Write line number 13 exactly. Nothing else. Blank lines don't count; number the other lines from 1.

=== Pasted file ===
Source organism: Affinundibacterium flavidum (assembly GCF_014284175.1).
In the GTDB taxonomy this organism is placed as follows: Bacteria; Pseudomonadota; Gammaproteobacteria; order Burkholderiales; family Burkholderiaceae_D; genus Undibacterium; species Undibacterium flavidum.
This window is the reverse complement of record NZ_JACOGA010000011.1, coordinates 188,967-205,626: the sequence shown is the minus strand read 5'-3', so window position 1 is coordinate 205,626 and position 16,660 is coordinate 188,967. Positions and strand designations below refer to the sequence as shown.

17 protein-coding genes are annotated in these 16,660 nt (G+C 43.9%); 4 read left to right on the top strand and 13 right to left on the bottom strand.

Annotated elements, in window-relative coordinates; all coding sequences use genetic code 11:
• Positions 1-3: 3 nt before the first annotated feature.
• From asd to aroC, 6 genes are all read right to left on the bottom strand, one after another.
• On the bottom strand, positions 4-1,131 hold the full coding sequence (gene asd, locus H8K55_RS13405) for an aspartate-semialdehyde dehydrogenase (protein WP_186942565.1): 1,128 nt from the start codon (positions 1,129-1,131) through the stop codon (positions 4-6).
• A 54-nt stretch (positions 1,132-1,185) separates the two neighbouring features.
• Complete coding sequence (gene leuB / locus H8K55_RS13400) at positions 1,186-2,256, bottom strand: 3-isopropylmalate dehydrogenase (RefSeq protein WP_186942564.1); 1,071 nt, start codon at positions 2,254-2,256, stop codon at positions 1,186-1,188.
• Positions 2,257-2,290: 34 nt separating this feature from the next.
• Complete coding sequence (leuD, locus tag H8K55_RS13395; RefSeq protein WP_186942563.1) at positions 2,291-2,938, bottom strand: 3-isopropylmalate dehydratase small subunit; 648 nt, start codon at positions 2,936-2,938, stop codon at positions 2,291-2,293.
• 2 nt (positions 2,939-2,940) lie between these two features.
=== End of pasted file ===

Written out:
• 2 nt (positions 2,939-2,940) lie between these two features.